MELISSA BLOCK, host:
BLOCK: From NPR News, this is ALL THINGS CONSIDERED. I'm Melissa Block.
Valerie Plame and her husband, Joseph Wilson, have filed a lawsuit against Vice President Dick Cheney and other high-ranking White House officials. The White House leaked Plame's identity as an undercover CIA agent to members of the media. The lawsuit accuses the administration of conspiring to sabotage their civil rights. NPR's Ari Shapiro joins us. And, Ari, what does this lawsuit say?
ARI SHAPIRO, reporting:
Well, I'll give you just a few choice quotes from it to begin with. The lawsuit, it says, concerns the intentional and malicious exposure by senior officials of the CIA agent's identity. It accuses officials of what the plaintiff's call a conspiracy among current and former high-level officials in the White House. Basically, Joseph Wilson published an op-ed in The New York Times that was critical of the Bush administration's run up to war with Iraq, and this lawsuit accuses the White House of retaliating against Wilson and his wife, Valerie Plame, by revealing Valerie Plame's identity as an undercover CIA agent. It says that this was, quote, an anonymous whispering campaign designed to discredit and injure the plaintiffs and deter other critics from publicly speaking out.
BLOCK: Now, we mentioned Vice President Cheney, who else is named in this lawsuit?
SHAPIRO: In addition to Vice President Cheney, there is presidential adviser Karl Rove, Vice President Cheney's former chief of staff, Scooter Libby. Libby actually left the White House when he was indicted for allegedly lying to a grand jury and FBI investigators who were looking into this whole affair. In addition to the three named White House officials there are ten unnamed co-conspirators who are accused in this suit.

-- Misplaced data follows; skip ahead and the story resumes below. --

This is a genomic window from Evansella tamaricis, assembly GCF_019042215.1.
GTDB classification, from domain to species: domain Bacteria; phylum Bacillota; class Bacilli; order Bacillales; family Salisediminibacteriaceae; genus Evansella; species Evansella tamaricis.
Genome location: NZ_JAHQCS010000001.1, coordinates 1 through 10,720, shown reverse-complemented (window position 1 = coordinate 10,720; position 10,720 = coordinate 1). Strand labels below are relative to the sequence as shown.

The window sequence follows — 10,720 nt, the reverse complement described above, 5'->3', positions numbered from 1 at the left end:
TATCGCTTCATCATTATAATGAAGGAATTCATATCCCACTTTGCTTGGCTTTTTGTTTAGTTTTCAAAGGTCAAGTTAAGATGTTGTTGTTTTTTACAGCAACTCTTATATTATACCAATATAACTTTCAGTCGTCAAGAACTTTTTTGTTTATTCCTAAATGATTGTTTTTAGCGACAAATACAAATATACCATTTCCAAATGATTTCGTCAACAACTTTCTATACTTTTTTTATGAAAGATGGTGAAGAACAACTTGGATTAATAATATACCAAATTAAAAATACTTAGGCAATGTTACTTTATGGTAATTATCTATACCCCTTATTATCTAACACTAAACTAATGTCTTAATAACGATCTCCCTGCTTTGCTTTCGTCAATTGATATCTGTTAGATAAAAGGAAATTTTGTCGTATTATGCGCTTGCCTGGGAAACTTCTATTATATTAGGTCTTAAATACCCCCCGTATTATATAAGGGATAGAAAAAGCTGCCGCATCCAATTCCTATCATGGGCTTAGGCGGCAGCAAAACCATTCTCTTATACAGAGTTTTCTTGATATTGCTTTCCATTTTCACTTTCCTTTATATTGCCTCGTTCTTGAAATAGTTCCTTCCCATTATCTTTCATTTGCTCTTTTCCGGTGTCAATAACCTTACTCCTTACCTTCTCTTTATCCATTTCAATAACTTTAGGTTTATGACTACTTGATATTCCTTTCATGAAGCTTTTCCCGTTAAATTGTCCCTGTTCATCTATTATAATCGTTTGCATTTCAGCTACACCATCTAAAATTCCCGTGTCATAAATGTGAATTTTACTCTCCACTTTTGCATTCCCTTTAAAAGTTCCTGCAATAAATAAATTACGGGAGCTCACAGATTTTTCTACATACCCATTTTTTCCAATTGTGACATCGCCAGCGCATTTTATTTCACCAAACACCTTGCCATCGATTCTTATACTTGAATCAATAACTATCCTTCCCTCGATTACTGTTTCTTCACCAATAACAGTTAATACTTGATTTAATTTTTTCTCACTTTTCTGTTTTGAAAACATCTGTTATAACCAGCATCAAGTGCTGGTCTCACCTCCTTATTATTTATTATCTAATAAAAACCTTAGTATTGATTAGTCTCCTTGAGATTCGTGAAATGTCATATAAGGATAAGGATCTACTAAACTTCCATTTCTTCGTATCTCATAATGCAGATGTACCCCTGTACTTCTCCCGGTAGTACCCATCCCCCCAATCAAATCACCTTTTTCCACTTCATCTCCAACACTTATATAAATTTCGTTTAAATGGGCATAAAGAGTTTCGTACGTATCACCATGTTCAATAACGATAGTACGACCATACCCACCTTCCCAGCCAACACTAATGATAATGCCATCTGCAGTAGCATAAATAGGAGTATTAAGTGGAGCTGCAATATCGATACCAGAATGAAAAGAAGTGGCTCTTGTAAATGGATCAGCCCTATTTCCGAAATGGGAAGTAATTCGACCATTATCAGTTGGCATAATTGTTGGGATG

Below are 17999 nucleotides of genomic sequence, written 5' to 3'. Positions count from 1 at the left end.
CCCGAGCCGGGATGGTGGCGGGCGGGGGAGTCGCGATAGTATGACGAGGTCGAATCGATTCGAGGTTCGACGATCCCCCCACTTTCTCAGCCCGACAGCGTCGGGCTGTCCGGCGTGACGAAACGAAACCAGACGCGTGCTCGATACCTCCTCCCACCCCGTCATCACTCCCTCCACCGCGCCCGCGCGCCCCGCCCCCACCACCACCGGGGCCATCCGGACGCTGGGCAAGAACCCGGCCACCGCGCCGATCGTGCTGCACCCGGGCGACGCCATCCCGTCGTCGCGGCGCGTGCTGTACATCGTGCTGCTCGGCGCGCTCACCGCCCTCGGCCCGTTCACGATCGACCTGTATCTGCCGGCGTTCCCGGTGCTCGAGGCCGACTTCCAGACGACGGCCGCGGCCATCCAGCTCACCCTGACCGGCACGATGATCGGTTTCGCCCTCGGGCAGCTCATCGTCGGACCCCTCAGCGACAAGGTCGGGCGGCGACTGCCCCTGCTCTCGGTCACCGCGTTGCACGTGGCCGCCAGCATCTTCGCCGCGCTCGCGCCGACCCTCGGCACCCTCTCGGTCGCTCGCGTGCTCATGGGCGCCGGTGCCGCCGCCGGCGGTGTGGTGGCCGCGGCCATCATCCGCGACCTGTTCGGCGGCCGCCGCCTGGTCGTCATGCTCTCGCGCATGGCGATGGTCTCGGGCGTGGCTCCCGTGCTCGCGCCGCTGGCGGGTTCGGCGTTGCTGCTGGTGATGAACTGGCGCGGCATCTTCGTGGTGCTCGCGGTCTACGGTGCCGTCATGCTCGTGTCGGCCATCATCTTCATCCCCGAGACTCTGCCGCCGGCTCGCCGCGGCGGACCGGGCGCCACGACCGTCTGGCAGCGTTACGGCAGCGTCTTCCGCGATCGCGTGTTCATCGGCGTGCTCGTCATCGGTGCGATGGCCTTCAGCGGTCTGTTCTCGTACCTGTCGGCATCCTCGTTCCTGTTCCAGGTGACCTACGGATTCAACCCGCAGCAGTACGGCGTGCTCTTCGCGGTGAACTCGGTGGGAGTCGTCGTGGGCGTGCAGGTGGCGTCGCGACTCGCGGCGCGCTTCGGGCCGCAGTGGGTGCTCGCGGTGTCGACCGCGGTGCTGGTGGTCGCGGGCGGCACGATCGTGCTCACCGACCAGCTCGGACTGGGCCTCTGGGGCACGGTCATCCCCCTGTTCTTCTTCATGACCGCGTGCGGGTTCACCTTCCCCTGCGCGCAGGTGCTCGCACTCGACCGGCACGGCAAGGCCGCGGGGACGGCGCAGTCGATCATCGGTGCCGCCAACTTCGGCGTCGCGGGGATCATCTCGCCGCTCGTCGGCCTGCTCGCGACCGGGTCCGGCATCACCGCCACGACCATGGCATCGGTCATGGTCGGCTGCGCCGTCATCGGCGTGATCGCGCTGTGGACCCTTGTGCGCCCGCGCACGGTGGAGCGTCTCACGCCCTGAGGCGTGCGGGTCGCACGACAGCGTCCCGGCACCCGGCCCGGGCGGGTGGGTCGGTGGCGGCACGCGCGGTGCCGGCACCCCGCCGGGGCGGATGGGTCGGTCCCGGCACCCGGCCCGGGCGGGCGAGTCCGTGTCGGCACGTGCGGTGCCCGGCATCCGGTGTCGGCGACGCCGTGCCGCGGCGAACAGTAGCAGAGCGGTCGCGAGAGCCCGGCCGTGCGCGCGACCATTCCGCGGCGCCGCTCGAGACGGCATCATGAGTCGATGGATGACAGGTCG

BLOCK: Yeah, the plaintiffs are saying the White House conspired against them. What are they saying was the nature of that conspiracy and how they'd prove it?
SHAPIRO: They say it was a conspiracy to undermine the civil rights of Valerie Plame and Joseph Wilson. They basically accuse the government officials of abusing their power as high-ranking government officials to unfairly punish their enemies. They say that the White House violated Valerie Plame and Joseph Wilson's First and Fifth Amendments rights, and Plame and Wilson are asking for unspecified damages in addition to attorney fees.
BLOCK: Now how do this lawsuit coincide, if it does at all, or connect with the investigation brought by the special prosecutor Patrick Fitzgerald?
SHAPIRO: Legally, there is no connection. The special prosecutor continues to conduct his investigation, the lawsuit against Scooter Libby that came out of that investigation is moving forward as it has been for some months now. And this is an entirely separate lawsuit. The substance of the lawsuit, however, relies pretty heavily on Fitzgerald's investigation. There are a lot of quotes in this lawsuit, in this complaint, that come from filings in the investigation. And I think it's probably safe to say that if it weren't for a lot of the investigative work that Patrick Fitzgerald did, a lot of the facts that this lawsuit relies upon to make its case, would not have been known and the potential for the lawsuit may not have even been here in the first place. So there's a close connection with them even though there is no legal tie-in.
BLOCK: NPR's Ari Shapiro thanks very much.
SHAPIRO: You're welcome.
NPR transcripts are created on a rush deadline by a contractor for NPR, and accuracy and availability may vary. This text may not be in its final form and may be updated or revised in the future. Please be aware that the authoritative record of NPR's programming is the audio.